A recent example of this was a teacher featured by MetalSucks who went around asking her students to tell her one song written by the band on their shirt. When her kids can’t, she says, in this tired, smirking voice, “Exactly.” Exactly…what? What did you prove here? That these kids are young? That you’d rather call them out than teach them new things? What the purpose of this is other than to be mean-spirited and show your kids they’re fucking posers, we’re not sure.

@coachhhhj #teachersoftiktok #tiktokteachers #blacktiktokteachers #coachesoftiktok #peteachersoftiktok #fyp #foryoupage ♬ original sound – Coach J💜💛

So if these kids don’t know these bands, where’d they learn that these shirts are cool? The answer is the group that metal fans seem most bitter about: celebrities. When a famous rapper or reality TV show star wears a metal shirt, it is to metalheads the ultimate example of poserdom.

The idea that these people might have listened to some songs and liked them isn’t even taken into consideration. These people must just want to seem hardcore at their own convenience. No one so beloved by the daylit world could possibly love the music we keep insisting should soundtrack everything all the time.

That’s the thing: where did all these posers come to think they needed a Slayer shirt, even if they didn’t know what wearing one meant? The answer is, from us! We’ve spent the past few decades telling everyone that metal is the way, and that guts, huge riffs, and spiky logos should adorn every piece of art in history.

Then, when famous people begin to appreciate that, it’s a problem, because…well, why? Because they didn’t suffer through the shitty venues and ill-fitting boots that we did? Because they weren’t there when this genre was hated and demeaned?

Have we been enjoying this underground music scene as some sort of cultural currency, so that we can later point at a fictional scoreboard? Hasn’t this just been about loving music? And if not, then fuck — are we the posers?

This is the first step towards metal getting over its gatekeeping problem: looking in the mirror. Once we acknowledge that maybe we’re not perfect, and we could stand to celebrate out favorite music more than police it, we can begin to accept others into the fold a bit better.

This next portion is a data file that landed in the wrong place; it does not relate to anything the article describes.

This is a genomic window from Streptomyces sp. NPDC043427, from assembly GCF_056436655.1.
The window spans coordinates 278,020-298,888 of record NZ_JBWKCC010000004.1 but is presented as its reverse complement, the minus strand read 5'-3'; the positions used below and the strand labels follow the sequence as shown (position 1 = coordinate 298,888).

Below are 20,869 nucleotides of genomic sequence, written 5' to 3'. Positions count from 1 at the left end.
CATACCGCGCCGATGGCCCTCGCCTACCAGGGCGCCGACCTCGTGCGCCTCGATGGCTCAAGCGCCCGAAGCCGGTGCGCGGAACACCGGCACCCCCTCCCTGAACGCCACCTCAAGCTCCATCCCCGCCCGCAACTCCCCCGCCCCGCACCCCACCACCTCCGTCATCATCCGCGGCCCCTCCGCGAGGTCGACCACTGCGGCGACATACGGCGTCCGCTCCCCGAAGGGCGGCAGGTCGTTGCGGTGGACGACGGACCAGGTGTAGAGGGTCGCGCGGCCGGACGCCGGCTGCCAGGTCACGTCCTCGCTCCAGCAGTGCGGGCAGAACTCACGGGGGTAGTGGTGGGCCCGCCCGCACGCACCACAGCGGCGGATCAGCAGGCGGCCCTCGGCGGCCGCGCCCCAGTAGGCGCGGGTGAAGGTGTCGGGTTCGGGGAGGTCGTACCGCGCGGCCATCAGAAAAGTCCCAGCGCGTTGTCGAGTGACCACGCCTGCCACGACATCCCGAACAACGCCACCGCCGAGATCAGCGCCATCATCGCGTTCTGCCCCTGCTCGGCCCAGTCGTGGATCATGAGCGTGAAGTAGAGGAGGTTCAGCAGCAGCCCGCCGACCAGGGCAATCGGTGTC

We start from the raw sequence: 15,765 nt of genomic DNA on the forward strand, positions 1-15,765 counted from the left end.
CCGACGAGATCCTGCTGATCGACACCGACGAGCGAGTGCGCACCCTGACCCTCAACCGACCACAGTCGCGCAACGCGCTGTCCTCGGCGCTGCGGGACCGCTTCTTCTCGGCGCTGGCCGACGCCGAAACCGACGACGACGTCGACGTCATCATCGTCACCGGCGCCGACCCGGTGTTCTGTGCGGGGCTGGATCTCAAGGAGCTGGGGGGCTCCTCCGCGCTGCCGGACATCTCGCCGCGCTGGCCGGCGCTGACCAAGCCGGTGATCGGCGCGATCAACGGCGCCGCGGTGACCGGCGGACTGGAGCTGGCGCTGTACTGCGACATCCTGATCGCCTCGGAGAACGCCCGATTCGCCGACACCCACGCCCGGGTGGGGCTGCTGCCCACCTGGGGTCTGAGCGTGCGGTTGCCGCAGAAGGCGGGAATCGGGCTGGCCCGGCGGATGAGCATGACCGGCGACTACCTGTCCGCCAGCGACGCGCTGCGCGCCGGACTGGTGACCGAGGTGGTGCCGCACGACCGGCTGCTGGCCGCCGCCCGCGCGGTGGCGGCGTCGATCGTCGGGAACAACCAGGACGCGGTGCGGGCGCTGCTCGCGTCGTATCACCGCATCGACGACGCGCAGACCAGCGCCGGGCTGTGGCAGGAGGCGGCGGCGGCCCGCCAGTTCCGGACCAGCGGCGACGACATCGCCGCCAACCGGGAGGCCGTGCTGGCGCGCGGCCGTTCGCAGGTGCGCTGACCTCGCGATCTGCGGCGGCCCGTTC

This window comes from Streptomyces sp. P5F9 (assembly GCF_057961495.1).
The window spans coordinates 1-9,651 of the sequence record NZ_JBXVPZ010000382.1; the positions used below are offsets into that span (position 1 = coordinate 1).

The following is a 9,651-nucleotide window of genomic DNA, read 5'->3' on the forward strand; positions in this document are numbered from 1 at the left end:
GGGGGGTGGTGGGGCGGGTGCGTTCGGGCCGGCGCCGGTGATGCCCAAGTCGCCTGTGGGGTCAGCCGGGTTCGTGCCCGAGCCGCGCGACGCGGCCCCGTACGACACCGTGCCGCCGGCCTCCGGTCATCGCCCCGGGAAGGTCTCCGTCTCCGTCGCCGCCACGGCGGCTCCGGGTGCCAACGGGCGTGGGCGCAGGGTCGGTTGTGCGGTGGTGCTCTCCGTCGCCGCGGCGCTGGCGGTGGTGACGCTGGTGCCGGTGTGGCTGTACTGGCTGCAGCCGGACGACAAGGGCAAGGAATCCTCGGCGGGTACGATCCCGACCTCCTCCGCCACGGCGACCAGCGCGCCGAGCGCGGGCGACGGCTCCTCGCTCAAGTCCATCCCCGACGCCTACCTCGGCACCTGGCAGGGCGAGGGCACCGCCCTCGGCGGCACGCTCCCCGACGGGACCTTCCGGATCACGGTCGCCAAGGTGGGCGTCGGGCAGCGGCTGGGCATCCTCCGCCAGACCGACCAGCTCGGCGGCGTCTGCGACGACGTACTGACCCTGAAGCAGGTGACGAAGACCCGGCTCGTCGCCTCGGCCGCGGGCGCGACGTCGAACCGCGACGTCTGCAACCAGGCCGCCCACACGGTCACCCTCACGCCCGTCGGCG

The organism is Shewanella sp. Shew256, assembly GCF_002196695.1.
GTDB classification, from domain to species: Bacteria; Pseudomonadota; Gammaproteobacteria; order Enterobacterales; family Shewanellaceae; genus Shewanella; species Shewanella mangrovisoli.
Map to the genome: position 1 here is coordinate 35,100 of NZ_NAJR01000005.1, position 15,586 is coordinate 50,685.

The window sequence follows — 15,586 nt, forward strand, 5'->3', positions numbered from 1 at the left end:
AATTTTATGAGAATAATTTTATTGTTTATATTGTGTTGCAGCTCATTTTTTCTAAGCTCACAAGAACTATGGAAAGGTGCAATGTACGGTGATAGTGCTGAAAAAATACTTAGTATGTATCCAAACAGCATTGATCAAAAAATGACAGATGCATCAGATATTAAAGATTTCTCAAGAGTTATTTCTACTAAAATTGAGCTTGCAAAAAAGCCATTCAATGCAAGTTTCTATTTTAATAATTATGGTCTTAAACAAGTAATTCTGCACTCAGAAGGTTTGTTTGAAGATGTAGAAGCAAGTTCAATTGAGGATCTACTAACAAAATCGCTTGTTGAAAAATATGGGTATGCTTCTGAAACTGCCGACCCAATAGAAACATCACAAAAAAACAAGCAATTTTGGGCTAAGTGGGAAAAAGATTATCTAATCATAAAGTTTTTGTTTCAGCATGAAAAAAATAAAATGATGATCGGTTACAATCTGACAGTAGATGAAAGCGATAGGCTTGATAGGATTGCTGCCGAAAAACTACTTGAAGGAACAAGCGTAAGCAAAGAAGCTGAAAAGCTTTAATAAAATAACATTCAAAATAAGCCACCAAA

Sure, there’s nothing wrong with throwing a couple of light-hearted jabs someone’s way — Oooh, an Arch Enemy shirt, we’re feeling edgy today! — but let’s follow it up with some support, advice, or encouragement. Tell someone about another band they should check out. Tell ’em about a cool show, or a record you just discovered. Especially if they’re younger, these fans might just need some help, not regulation. Fuck the wolf, be the shepherd.

And for the celebrities? Those public figures whose adoption of your favorite band’s logo makes you actively furious?

Well…fuck ’em! Turn around and walk away. Why do you care?  No one’s saying you have to like it when some douche who’s all over the TV can’t name a song by the band whose shirt they’re wearing. But grousing about it helps no one.

If anything, that level of salty involvement just proves that you’re a far bigger dumbass than they are. If these people don’t matter to you, then their wearing of a metal band shirt shouldn’t, either, other than that it might give that band a few more fans and, therefore, opportunities. The correct answer is either, Good for them, or, Ah, whatever.

A recurring topic metalheads bicker over is where the next superstar band is going to come from. Where’s the next Metallica? Where’s the next Mötley Crüe? Why isn’t metal topping the charts? Well, maybe us spending all of our time telling people metal is for us, not them, is an answer to that question. As fans of this music and culture, we need to put our focus and energy into raising up new bands and letting the world know how fucking awesome they are. Remember, every poser is just a diehard soldier of metal who hasn’t been invited to the party yet.


Words by Chris Krovatin. All opinions expressed in this piece are his own.